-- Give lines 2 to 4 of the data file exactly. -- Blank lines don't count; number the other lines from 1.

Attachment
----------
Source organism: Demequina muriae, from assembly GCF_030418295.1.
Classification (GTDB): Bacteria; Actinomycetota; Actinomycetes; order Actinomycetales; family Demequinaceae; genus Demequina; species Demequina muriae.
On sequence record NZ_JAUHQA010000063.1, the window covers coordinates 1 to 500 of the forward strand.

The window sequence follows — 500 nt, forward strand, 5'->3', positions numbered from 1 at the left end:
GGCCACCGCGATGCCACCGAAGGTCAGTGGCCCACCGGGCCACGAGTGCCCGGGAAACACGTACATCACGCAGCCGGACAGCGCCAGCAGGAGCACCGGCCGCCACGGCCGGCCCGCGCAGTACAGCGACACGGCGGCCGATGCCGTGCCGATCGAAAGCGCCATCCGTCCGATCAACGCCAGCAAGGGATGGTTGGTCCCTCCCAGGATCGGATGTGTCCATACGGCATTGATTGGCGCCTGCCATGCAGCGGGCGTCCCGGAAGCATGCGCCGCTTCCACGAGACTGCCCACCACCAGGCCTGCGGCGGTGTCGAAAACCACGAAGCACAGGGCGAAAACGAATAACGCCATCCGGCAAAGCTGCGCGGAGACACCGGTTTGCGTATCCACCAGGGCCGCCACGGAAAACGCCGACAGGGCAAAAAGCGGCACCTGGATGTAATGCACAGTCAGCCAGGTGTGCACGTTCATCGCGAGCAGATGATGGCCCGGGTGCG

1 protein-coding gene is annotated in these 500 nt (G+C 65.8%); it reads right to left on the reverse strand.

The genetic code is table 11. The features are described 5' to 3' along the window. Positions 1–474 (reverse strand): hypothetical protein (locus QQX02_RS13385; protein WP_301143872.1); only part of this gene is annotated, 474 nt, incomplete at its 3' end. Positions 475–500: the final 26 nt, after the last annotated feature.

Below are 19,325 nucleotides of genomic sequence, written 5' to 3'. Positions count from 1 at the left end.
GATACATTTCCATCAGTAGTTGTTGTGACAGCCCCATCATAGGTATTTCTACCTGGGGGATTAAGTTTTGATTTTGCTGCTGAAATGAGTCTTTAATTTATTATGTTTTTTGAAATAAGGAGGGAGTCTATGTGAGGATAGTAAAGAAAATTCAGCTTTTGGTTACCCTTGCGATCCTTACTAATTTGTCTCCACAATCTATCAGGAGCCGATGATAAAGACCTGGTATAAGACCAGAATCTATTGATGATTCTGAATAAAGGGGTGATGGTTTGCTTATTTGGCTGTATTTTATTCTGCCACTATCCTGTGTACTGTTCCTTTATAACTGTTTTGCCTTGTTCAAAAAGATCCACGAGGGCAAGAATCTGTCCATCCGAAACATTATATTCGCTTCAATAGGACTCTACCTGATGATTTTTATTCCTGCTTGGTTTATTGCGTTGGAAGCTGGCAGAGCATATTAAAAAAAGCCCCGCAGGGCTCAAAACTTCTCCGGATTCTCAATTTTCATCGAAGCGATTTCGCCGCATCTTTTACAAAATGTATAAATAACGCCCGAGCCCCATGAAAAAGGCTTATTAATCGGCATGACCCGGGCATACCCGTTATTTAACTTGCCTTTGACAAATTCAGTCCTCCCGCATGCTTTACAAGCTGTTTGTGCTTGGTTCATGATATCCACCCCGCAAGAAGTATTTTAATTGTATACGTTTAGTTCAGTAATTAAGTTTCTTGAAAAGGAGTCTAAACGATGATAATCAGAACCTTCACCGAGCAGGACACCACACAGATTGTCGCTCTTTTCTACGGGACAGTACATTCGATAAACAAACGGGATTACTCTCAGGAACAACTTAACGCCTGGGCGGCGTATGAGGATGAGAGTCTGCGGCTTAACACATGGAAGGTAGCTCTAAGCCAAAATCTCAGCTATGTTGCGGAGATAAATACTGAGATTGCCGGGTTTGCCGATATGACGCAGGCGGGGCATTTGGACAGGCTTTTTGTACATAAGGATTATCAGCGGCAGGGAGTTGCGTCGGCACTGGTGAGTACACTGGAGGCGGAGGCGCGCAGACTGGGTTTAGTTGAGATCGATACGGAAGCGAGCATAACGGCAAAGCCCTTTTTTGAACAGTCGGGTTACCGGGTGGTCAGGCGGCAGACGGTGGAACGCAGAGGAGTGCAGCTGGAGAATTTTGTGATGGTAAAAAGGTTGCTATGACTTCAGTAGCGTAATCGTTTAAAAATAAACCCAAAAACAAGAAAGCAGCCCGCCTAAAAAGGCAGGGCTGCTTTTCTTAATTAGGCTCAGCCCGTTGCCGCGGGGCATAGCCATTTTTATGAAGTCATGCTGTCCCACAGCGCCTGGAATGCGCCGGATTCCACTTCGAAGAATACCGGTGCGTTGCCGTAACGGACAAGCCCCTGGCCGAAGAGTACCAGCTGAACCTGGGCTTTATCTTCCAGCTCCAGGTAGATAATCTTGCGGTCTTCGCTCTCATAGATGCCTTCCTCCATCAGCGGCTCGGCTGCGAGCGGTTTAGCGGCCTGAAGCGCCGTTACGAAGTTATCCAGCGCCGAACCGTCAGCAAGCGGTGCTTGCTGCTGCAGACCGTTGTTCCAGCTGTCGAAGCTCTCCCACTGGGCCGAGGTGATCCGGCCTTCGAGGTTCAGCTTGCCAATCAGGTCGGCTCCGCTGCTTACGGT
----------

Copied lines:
Classification (GTDB): Bacteria; Actinomycetota; Actinomycetes; order Actinomycetales; family Demequinaceae; genus Demequina; species Demequina muriae.
On sequence record NZ_JAUHQA010000063.1, the window covers coordinates 1 to 500 of the forward strand.

The window sequence follows — 500 nt, forward strand, 5'->3', positions numbered from 1 at the left end: